I must point out, that each person I've spoken to about this film has asked to see it, and indeed the link is included above. So for all the horror that is proclaimed over this inhumane act...we ironically play hypocrite and still watch. Perhaps this is part of the artist's idea, not unlike the collaborative film by Quentin Tarantino and Oliver Stone, Natural Born Killers, which simultaneously mocks society's obsession with immorality and "sin", and entreats the audience to favor the villains of the story by writing them as they protagonists. Perhaps the low Hungarian murmurings in the beginning are invitations to watch this horrid deed...and though it is two minutes in length- a very long time in film- we watch...both mesmerized by the act and anticipating some salvation, though we already know it will not come.

Beyond the moral issues of including such a scene, there is the debate of whether this scene was filmed specifically for the movie: meaning he deliberately murdered a kitten; or, if his claims are true that this was an animal put down from sickness that someone somewhere perversely thought should be filmed for posterity. Regardless of WHY the kitten was drowned, the truly troublesome matter is WHY someone would chose to film its death?? This isn't a singular incident, of course. Several years ago a company made FAR TOO MUCH money from a series of videos called "Faces of Death". I was quite dismayed to find that some friends of mine had bought the set...and spent much of the night they sat watching it hanging out in the kitchen and drinking. Yes, I'd far rather destroy my own liver and reduce my mental capacity...and even still in that drunken state I did not and would not find such a thing entertaining. These videos featured everything from people eating monkey brains directly from their skulls while they were still alive, to execution videos of criminals and POWs, and even less tasteful still alleged rape and snuff films.

The truth is...death fascinates us.

Death fascinates us as much as it repulses us and frightens us.

Am I condoning the manner of death used? No. Am I condoning the filming of that death? Absolutely not. I am merely expounding the storming cloud of thoughts spawned by this article. If this footage was made specifically for this film then yes, I think the filmmaker should be hung out to dry and charged with whatever is within legal bounds. If this is a piece of footage that he came upon and made use of....then I must withhold judgment, as I do not know what the dialog preceding the segment is. Although I must say, the title gives me pause and I can only imagine that whatever the idea presented has certainly gotten a few people talking.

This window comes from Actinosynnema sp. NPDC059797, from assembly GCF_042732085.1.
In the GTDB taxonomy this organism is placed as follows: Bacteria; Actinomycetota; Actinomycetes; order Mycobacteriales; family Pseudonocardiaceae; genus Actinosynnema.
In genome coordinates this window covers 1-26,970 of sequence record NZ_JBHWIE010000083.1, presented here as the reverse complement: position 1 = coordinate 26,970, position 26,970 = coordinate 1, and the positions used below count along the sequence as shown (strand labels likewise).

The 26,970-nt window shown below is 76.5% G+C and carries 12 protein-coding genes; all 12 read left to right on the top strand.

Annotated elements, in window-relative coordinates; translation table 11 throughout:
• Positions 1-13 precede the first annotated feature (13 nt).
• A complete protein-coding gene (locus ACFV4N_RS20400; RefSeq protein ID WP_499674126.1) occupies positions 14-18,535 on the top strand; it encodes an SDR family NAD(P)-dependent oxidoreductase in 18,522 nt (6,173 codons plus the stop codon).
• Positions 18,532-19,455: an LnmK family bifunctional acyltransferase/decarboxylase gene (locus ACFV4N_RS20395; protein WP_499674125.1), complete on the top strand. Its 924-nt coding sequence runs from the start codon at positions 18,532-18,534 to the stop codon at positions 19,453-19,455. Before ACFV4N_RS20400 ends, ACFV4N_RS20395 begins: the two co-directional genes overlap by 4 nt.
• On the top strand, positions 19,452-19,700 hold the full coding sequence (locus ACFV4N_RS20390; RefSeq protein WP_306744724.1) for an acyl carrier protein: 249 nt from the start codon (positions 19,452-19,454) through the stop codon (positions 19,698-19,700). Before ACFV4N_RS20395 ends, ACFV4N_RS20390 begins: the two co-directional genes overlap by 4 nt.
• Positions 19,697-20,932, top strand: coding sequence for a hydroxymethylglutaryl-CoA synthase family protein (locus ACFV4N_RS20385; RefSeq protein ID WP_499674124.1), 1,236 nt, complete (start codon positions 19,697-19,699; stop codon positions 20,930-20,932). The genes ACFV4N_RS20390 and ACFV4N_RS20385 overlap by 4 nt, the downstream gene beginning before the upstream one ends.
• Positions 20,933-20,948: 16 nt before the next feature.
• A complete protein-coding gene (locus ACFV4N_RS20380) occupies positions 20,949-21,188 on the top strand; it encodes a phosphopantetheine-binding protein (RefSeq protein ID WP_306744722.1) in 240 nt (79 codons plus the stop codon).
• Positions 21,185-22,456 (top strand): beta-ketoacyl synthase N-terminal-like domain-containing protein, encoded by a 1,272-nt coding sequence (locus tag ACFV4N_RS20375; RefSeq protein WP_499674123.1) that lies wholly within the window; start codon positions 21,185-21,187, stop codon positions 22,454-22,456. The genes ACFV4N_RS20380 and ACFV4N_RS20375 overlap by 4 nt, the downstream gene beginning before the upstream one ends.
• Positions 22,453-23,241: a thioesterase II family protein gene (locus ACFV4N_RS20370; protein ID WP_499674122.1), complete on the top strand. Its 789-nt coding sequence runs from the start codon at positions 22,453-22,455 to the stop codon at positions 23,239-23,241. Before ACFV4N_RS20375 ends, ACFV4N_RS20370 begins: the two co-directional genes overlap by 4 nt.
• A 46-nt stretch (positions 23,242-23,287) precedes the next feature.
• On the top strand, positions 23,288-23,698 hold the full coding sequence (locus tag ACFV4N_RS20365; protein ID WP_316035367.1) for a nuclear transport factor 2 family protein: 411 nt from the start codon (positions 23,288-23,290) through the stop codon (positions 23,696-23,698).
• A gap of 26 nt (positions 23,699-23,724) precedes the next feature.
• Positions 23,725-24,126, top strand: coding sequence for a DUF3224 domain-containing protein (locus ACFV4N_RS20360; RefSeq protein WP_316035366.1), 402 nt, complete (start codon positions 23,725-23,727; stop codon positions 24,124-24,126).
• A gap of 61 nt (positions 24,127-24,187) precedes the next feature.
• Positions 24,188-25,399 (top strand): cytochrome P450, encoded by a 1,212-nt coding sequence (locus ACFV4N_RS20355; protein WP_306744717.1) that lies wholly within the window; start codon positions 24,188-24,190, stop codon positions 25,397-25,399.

ElphieWitch said...

*foams angrily at the mouth*

Kahl said...

I knew your reaction would be something to this effect, which is why I warned you before hand. Just, please dear....for your own sake and that of everyone near you...DO NOT watch the video. Simply take my word that it is disturbing. It is not so violent as I would have expected. Having very nearly drowned myself...I assumed that there would be a lot of thrashing about, and there isn't, which is the only thing that leads me to believe that perhaps the animal was, in fact, sick or drugged. Regardless...the knowledge of what you are watching makes it horrific enough.

I thought it best to forwarn you of the subject of this post before you stumbled on it yourself. I hope that was the right thing to do.

ElphieWitch said...

I have no intentions of watching the video.

And yes, it may have been sick...drugged...or simply trusting. That's what makes me the angriest of all. It's like the puppy that mean teenagers set on fire that keeps coming over to them, still loving and trusting and hoping they'll help him with the atrocious pain they themselves are the cause of. Makes me sick.

Kahl said...

Mankind's self-proclaimed superiority and lack of compassion lead them to do unspeakable things to each other. It is no surprise then the horrid things they do to creatures they deem lesser.

I find myself struggling with many decisions regularly in regard to eating meat, wearing certain fabrics, even wearing cosmetics....not to mention the daily knowledge that the medications that keep me well, may very well have cost any number of animals their lives. But even these conscious cruelties are with an intent. Someone can say that the animals life was not in vain. It is, however, an hollow justification.

But this....? No human's life is aided or sustained by this bit of film. There is no justification, no matter how hollow.